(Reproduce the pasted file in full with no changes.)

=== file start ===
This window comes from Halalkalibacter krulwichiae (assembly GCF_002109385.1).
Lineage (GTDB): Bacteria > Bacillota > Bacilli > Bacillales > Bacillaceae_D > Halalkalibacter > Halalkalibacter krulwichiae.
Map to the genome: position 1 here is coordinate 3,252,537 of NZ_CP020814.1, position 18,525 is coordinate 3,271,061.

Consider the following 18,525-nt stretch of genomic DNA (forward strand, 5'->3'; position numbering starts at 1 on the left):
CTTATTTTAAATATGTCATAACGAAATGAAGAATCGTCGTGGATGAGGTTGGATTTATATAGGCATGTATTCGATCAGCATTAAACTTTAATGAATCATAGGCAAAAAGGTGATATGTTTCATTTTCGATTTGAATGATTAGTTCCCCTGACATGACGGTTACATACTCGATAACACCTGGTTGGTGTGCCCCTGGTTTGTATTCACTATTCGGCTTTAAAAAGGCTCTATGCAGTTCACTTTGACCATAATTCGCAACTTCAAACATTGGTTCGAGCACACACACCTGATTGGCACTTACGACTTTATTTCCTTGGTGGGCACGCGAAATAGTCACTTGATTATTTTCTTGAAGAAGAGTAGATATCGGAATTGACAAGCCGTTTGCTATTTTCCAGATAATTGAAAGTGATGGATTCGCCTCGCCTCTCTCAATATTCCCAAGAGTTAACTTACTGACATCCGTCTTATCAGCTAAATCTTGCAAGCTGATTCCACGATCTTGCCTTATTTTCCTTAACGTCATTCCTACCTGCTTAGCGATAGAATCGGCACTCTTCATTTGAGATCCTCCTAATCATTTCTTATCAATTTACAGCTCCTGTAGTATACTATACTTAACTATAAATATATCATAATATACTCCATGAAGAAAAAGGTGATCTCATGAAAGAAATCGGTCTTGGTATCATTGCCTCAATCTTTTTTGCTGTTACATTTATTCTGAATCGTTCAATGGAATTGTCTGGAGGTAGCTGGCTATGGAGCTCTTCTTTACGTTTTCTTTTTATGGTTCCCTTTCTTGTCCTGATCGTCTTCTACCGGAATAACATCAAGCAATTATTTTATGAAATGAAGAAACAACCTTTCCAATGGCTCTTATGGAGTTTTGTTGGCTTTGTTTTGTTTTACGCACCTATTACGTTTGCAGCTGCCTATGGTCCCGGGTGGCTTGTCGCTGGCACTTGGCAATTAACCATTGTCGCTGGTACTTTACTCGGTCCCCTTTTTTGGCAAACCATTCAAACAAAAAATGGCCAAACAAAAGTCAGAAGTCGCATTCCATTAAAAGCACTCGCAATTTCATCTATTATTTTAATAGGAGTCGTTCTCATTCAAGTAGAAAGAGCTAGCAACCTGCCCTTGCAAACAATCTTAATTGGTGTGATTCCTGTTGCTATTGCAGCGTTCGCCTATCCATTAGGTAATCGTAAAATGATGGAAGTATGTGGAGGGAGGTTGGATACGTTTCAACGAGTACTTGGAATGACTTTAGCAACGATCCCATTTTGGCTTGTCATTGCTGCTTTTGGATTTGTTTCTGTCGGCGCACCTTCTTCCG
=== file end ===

This window comes from Halalkalibacter krulwichiae (assembly GCF_002109385.1).
Lineage (GTDB): Bacteria > Bacillota > Bacilli > Bacillales > Bacillaceae_D > Halalkalibacter > Halalkalibacter krulwichiae.
Map to the genome: position 1 here is coordinate 3,252,537 of NZ_CP020814.1, position 18,525 is coordinate 3,271,061.

Consider the following 18,525-nt stretch of genomic DNA (forward strand, 5'->3'; position numbering starts at 1 on the left):
CTTATTTTAAATATGTCATAACGAAATGAAGAATCGTCGTGGATGAGGTTGGATTTATATAGGCATGTATTCGATCAGCATTAAACTTTAATGAATCATAGGCAAAAAGGTGATATGTTTCATTTTCGATTTGAATGATTAGTTCCCCTGACATGACGGTTACATACTCGATAACACCTGGTTGGTGTGCCCCTGGTTTGTATTCACTATTCGGCTTTAAAAAGGCTCTATGCAGTTCACTTTGACCATAATTCGCAACTTCAAACATTGGTTCGAGCACACACACCTGATTGGCACTTACGACTTTATTTCCTTGGTGGGCACGCGAAATAGTCACTTGATTATTTTCTTGAAGAAGAGTAGATATCGGAATTGACAAGCCGTTTGCTATTTTCCAGATAATTGAAAGTGATGGATTCGCCTCGCCTCTCTCAATATTCCCAAGAGTTAACTTACTGACATCCGTCTTATCAGCTAAATCTTGCAAGCTGATTCCACGATCTTGCCTTATTTTCCTTAACGTCATTCCTACCTGCTTAGCGATAGAATCGGCACTCTTCATTTGAGATCCTCCTAATCATTTCTTATCAATTTACAGCTCCTGTAGTATACTATACTTAACTATAAATATATCATAATATACTCCATGAAGAAAAAGGTGATCTCATGAAAGAAATCGGTCTTGGTATCATTGCCTCAATCTTTTTTGCTGTTACATTTATTCTGAATCGTTCAATGGAATTGTCTGGAGGTAGCTGGCTATGGAGCTCTTCTTTACGTTTTCTTTTTATGGTTCCCTTTCTTGTCCTGATCGTCTTCTACCGGAATAACATCAAGCAATTATTTTATGAAATGAAGAAACAACCTTTCCAATGGCTCTTATGGAGTTTTGTTGGCTTTGTTTTGTTTTACGCACCTATTACGTTTGCAGCTGCCTATGGTCCCGGGTGGCTTGTCGCTGGCACTTGGCAATTAACCATTGTCGCTGGTACTTTACTCGGTCCCCTTTTTTGGCAAACCATTCAAACAAAAAATGGCCAAACAAAAGTCAGAAGTCGCATTCCATTAAAAGCACTCGCAATTTCATCTATTATTTTAATAGGAGTCGTTCTCATTCAAGTAGAAAGAGCTAGCAACCTGCCCTTGCAAACAATCTTAATTGGTGTGATTCCTGTTGCTATTGCAGCGTTCGCCTATCCATTAGGTAATCGTAAAATGATGGAAGTATGTGGAGGGAGGTTGGATACGTTTCAACGAGTACTTGGAATGACTTTAGCAACGATCCCATTTTGGCTTGTCATTGCTGCTTTTGGATTTGTTTCTGTCGGCGCACCTTCTTCCG